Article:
Rome

Place of evidence - City name in other Language(s)

Rome Rome Rome Roma Ῥώμη Rhōmē

Major author/Major anonymous work

Liber Pontificalis

Cult activities - Festivals

  • Saint’s feast

Cult activities - Places

Burial site of a saint - tomb/grave

Cult activities - Non Liturgical Practices and Customs

Appropriation of older cult sites

Cult Activities - Protagonists in Cult and Narratives

Ecclesiastics - bishops Women Aristocrats

Cult Activities - Relics

Bodily relic - entire body Transfer, translation and deposition of relics

Source

The Liber Pontificalis consists of a series of short lives of popes. The preface attributes it to pope Damasus (366-384), but this attribution is obviously false. According to Louis Duchesne, the first modern editor of the Liber Pontificalis, the original series of lives was written in Rome by an anonymous author, probably a member of the lesser clergy, in the 530s, and contained the lives from *Peter the Apostle to Felix IV (ob. 530). Shortly after, before 546, the text was re-edited by another anonymous author and only this edition survives. The first edition, however, can be reconstituted on the basis of its two epitomes (and the second edition). The second edition started to be continued systematically from the time of pope Honorius (625–638). It should be noted that Theodor Mommsen dated both editions of the Liber Pontificalis to the 7th century, but his opinion is widely rejected and the commonly accepted dating is that of Duchesne. For the pre-Constantinian period (before 312), the credibility of the Liber Pontificalis is very low. The chronology is confused, and details concerning the personal lives, decisions, and ordinations of the bishops of Rome at best reflect what people in the 6th century trusted to be true, at worst are a pure invention of the author. The situation changes with the later lives. Already the information of 4th century papal foundations and offerings are generally trustworthy. The early 6th century evidence, based on the author's first hand knowledge is even better, though still imperfect.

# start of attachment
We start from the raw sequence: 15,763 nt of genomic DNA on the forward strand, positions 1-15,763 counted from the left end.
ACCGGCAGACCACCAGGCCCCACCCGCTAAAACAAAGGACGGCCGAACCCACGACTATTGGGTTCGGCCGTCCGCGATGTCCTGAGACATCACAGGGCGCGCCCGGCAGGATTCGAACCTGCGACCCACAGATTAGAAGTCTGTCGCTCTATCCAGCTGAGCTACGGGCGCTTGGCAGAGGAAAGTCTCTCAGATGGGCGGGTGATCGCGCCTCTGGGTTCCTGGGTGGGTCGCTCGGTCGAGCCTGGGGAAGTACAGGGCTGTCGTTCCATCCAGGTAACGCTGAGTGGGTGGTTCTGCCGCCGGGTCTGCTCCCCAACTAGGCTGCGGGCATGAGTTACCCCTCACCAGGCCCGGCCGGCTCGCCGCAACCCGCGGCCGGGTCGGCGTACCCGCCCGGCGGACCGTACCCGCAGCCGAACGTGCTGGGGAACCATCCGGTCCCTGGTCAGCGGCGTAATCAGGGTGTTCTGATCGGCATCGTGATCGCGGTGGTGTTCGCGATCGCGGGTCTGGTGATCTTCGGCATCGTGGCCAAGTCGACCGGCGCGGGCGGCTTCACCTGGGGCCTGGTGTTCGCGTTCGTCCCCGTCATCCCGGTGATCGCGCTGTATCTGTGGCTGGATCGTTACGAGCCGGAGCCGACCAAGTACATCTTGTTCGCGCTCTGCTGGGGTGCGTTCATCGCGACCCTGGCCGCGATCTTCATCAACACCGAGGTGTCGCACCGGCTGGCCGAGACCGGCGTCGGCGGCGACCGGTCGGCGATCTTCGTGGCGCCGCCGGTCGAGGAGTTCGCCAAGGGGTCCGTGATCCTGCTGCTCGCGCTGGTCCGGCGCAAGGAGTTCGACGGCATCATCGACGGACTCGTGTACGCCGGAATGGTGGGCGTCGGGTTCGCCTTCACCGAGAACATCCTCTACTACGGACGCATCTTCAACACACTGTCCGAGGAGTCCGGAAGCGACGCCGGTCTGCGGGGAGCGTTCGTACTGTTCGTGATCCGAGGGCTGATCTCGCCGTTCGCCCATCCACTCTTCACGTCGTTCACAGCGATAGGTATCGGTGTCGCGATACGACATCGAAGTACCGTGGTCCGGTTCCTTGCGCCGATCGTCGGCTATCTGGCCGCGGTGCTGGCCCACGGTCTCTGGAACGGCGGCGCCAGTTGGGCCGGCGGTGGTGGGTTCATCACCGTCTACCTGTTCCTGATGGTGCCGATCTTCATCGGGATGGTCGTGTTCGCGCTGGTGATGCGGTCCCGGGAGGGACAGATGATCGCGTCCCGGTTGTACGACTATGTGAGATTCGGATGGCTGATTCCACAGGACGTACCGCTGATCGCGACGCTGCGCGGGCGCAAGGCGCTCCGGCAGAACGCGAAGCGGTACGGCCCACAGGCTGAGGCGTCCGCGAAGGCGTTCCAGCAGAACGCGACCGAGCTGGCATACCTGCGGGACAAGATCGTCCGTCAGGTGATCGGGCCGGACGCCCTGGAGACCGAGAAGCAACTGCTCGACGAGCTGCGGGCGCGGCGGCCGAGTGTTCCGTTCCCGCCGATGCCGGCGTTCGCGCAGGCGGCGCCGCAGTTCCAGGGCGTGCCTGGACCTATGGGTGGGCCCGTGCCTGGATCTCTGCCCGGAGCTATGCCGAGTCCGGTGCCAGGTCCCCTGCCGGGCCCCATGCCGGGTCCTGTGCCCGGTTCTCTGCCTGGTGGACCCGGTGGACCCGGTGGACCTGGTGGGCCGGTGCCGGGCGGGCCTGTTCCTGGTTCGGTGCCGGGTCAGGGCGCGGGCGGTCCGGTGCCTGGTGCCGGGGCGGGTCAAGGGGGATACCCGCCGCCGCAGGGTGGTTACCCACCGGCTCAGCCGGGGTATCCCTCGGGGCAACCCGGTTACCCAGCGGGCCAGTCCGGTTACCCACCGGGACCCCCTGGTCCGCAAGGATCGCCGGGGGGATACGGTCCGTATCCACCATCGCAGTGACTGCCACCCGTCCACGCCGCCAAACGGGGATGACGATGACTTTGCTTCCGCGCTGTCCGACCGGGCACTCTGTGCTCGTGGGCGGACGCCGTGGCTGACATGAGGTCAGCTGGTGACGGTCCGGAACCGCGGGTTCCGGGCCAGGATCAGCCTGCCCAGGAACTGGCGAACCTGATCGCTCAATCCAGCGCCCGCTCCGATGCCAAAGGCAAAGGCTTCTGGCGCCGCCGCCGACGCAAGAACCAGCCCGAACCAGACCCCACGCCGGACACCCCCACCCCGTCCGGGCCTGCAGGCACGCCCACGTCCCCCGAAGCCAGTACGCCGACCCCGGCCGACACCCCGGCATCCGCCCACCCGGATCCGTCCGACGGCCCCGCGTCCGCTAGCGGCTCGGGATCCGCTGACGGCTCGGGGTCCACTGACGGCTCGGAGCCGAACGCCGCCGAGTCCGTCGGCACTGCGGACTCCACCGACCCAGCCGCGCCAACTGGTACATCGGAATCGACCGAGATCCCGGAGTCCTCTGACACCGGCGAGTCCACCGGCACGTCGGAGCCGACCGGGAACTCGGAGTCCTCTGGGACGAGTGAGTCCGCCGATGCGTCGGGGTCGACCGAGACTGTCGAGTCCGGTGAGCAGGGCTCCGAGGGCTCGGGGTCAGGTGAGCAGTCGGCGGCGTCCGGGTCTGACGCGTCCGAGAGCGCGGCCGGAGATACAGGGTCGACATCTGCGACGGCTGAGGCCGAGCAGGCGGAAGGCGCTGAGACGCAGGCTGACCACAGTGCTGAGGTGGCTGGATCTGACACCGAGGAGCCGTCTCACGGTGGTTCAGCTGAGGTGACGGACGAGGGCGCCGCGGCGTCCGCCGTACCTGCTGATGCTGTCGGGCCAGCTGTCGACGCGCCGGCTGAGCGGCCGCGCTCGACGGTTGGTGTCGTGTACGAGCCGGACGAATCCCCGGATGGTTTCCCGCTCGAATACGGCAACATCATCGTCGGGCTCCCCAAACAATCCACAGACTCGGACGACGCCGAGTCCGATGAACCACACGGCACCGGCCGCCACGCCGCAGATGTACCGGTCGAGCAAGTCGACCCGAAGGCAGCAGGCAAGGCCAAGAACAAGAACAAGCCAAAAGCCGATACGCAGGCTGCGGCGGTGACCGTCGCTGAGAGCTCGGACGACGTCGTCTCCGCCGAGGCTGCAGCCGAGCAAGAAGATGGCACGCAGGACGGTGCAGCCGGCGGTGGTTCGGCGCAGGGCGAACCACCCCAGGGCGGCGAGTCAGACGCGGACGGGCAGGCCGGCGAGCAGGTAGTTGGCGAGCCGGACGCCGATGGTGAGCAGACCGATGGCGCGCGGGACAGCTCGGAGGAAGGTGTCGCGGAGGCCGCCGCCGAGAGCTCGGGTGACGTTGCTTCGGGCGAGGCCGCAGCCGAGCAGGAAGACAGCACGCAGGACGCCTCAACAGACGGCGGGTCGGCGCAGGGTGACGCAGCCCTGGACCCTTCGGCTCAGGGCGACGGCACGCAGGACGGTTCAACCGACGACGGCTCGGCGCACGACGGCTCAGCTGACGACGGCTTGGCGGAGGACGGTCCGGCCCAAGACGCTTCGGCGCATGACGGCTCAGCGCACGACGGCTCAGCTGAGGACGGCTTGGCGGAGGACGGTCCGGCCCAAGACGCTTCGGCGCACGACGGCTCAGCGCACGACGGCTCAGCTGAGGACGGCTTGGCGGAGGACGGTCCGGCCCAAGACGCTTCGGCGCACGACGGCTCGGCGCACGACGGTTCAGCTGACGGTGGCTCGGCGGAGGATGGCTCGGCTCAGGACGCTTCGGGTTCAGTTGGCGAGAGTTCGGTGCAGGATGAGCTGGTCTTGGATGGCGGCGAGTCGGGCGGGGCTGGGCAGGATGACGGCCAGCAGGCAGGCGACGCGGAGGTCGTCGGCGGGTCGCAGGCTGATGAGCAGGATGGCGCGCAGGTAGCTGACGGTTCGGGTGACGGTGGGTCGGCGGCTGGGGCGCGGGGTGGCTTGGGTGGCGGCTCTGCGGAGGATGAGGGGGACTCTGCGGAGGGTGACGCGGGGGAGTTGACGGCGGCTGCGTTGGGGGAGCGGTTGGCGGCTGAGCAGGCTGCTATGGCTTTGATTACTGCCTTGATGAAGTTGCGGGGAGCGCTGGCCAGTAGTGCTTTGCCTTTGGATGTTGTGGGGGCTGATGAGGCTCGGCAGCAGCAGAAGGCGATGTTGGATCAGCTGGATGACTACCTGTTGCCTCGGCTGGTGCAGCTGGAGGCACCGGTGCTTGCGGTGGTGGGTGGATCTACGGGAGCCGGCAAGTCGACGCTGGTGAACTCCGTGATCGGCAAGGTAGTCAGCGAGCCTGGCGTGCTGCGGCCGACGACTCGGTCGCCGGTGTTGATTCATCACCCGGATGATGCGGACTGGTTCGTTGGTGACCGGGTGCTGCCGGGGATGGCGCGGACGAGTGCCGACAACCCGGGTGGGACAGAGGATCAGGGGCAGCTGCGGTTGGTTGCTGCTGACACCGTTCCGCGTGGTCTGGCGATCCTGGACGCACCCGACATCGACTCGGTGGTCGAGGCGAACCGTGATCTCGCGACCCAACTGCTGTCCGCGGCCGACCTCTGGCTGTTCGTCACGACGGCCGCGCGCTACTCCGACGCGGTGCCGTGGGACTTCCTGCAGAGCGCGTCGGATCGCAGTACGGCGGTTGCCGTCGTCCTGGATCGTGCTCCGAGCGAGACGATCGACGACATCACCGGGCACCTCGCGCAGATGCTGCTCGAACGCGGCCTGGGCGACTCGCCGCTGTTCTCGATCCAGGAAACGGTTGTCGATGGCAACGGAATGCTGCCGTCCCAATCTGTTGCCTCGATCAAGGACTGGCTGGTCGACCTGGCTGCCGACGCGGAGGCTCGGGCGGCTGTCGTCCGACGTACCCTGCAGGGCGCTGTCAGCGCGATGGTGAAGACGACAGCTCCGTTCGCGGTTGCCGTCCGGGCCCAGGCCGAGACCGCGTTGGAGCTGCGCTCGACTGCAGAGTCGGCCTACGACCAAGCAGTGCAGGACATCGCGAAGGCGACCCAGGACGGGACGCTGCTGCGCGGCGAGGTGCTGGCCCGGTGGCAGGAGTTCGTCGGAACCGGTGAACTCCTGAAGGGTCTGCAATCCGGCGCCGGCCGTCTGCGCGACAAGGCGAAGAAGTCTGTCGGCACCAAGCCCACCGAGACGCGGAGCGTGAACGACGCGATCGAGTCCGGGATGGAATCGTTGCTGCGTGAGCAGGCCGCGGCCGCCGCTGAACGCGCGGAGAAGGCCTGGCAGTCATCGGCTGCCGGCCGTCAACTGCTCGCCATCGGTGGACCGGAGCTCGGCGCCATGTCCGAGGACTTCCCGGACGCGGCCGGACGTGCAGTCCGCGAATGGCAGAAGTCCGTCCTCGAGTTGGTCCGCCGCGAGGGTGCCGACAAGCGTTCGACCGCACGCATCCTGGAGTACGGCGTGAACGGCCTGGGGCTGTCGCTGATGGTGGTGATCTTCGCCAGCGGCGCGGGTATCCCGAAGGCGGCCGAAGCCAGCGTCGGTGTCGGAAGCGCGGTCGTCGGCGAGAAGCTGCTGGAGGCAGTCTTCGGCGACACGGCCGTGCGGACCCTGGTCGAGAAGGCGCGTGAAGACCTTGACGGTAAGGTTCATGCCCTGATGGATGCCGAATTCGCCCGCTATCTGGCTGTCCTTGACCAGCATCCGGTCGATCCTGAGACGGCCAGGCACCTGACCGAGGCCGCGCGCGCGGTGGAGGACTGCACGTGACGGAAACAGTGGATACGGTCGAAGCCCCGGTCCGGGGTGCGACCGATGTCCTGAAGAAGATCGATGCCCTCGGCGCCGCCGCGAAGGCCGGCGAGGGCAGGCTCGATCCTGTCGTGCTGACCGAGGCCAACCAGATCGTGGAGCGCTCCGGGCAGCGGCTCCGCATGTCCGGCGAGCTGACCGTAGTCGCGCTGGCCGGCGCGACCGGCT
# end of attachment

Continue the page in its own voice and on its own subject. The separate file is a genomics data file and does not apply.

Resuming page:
Discussion

If and why the bodies of the Apostles were (for a while at least) at the Catacumbas cemetery, before being transferred to their final resting places on the Vatican hill and on the via Ostiensis, is the most obscure and most debated topic in the very early history of the cult of the saints of Rome. For a brief introduction, see Wiśniewski (2019), 14-17. The figure of the pious Lucina appears in a number of Roman martyrdom accounts (later, in this same section of the Liber Pontificalis, she buries the martyred body of Cornelius himself, E00344). For the belief by the author of the Liber Pontificalis that almost all the early bishops of Rome were buried at the Vatican close to St Peter, see E00265.

Bibliography

Edition: Duchesne, L., Le Liber pontificalis. 2 vols (Paris: E. Thorin, 1886-1892). (With substantial introduction and commentary.) Translation: Davis, R., The Book of Pontiffs (Liber Pontificalis) (Translated Texts for Historians 6; 3rd ed.; Liverpool: Liverpool University Press, 2010). Further reading: Cooper, K., "The martyr, the matrona and the bishop: the matron Lucina and the politics of martyr cult in fifth- and sixth-century Rome," Early Medieval Europe 8 (1999), 297-317. Wiśniewski, R., The Beginnings of the Cult of Relics (Oxford: Oxford University Press, 2019).

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Evidence -  The Cult of Saints in Late Antiquity